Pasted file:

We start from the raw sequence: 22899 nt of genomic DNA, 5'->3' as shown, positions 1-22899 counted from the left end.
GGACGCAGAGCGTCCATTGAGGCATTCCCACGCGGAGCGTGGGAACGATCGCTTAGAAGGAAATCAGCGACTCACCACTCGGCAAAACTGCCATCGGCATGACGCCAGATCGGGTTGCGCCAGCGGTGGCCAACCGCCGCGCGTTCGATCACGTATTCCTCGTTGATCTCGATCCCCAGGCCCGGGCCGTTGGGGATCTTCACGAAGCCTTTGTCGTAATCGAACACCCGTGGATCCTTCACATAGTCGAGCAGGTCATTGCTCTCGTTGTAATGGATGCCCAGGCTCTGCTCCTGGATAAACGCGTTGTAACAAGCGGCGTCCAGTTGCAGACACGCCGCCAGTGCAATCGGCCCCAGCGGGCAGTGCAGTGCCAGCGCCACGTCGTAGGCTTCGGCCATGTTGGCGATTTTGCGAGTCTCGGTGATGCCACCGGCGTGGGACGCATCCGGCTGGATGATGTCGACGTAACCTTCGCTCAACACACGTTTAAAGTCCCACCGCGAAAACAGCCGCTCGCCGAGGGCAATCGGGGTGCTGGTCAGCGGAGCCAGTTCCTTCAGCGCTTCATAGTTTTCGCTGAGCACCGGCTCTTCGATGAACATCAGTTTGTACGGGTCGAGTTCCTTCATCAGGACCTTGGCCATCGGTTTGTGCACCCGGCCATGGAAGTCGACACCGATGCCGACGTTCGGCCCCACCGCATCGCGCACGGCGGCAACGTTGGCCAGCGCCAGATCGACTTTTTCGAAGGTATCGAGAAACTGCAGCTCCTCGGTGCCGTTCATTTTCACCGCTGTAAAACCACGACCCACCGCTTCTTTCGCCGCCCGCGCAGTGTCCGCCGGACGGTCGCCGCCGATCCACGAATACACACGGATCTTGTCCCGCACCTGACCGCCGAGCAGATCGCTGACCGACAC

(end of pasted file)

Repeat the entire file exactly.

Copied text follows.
We start from the raw sequence: 22899 nt of genomic DNA, 5'->3' as shown, positions 1-22899 counted from the left end.
GGACGCAGAGCGTCCATTGAGGCATTCCCACGCGGAGCGTGGGAACGATCGCTTAGAAGGAAATCAGCGACTCACCACTCGGCAAAACTGCCATCGGCATGACGCCAGATCGGGTTGCGCCAGCGGTGGCCAACCGCCGCGCGTTCGATCACGTATTCCTCGTTGATCTCGATCCCCAGGCCCGGGCCGTTGGGGATCTTCACGAAGCCTTTGTCGTAATCGAACACCCGTGGATCCTTCACATAGTCGAGCAGGTCATTGCTCTCGTTGTAATGGATGCCCAGGCTCTGCTCCTGGATAAACGCGTTGTAACAAGCGGCGTCCAGTTGCAGACACGCCGCCAGTGCAATCGGCCCCAGCGGGCAGTGCAGTGCCAGCGCCACGTCGTAGGCTTCGGCCATGTTGGCGATTTTGCGAGTCTCGGTGATGCCACCGGCGTGGGACGCATCCGGCTGGATGATGTCGACGTAACCTTCGCTCAACACACGTTTAAAGTCCCACCGCGAAAACAGCCGCTCGCCGAGGGCAATCGGGGTGCTGGTCAGCGGAGCCAGTTCCTTCAGCGCTTCATAGTTTTCGCTGAGCACCGGCTCTTCGATGAACATCAGTTTGTACGGGTCGAGTTCCTTCATCAGGACCTTGGCCATCGGTTTGTGCACCCGGCCATGGAAGTCGACACCGATGCCGACGTTCGGCCCCACCGCATCGCGCACGGCGGCAACGTTGGCCAGCGCCAGATCGACTTTTTCGAAGGTATCGAGAAACTGCAGCTCCTCGGTGCCGTTCATTTTCACCGCTGTAAAACCACGACCCACCGCTTCTTTCGCCGCCCGCGCAGTGTCCGCCGGACGGTCGCCGCCGATCCACGAATACACACGGATCTTGTCCCGCACCTGACCGCCGAGCAGATCGCTGACCGACAC